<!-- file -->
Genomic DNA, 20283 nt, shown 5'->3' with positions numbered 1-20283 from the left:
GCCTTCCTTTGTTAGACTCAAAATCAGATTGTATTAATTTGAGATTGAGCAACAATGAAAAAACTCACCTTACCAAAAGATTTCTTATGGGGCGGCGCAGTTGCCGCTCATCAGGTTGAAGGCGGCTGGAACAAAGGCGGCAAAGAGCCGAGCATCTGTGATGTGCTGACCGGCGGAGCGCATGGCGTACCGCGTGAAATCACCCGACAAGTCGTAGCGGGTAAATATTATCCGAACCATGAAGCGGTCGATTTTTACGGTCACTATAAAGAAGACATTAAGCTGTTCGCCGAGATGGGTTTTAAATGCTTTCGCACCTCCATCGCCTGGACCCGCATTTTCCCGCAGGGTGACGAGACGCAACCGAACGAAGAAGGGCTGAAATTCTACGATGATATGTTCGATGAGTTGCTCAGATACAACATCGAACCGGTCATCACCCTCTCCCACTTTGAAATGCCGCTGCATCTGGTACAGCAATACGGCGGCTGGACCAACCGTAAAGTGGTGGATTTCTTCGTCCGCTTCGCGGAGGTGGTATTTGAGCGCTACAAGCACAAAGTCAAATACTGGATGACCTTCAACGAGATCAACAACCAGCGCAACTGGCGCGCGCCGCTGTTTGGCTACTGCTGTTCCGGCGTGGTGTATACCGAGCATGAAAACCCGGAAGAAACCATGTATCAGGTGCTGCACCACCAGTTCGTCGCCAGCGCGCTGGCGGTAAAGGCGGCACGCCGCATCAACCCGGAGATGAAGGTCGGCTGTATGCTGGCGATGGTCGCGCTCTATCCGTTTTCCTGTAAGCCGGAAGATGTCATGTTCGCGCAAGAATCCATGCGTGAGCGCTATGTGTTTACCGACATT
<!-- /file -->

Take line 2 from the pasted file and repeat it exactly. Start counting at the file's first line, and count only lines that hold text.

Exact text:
GCCTTCCTTTGTTAGACTCAAAATCAGATTGTATTAATTTGAGATTGAGCAACAATGAAAAAACTCACCTTACCAAAAGATTTCTTATGGGGCGGCGCAGTTGCCGCTCATCAGGTTGAAGGCGGCTGGAACAAAGGCGGCAAAGAGCCGAGCATCTGTGATGTGCTGACCGGCGGAGCGCATGGCGTACCGCGTGAAATCACCCGACAAGTCGTAGCGGGTAAATATTATCCGAACCATGAAGCGGTCGATTTTTACGGTCACTATAAAGAAGACATTAAGCTGTTCGCCGAGATGGGTTTTAAATGCTTTCGCACCTCCATCGCCTGGACCCGCATTTTCCCGCAGGGTGACGAGACGCAACCGAACGAAGAAGGGCTGAAATTCTACGATGATATGTTCGATGAGTTGCTCAGATACAACATCGAACCGGTCATCACCCTCTCCCACTTTGAAATGCCGCTGCATCTGGTACAGCAATACGGCGGCTGGACCAACCGTAAAGTGGTGGATTTCTTCGTCCGCTTCGCGGAGGTGGTATTTGAGCGCTACAAGCACAAAGTCAAATACTGGATGACCTTCAACGAGATCAACAACCAGCGCAACTGGCGCGCGCCGCTGTTTGGCTACTGCTGTTCCGGCGTGGTGTATACCGAGCATGAAAACCCGGAAGAAACCATGTATCAGGTGCTGCACCACCAGTTCGTCGCCAGCGCGCTGGCGGTAAAGGCGGCACGCCGCATCAACCCGGAGATGAAGGTCGGCTGTATGCTGGCGATGGTCGCGCTCTATCCGTTTTCCTGTAAGCCGGAAGATGTCATGTTCGCGCAAGAATCCATGCGTGAGCGCTATGTGTTTACCGACATT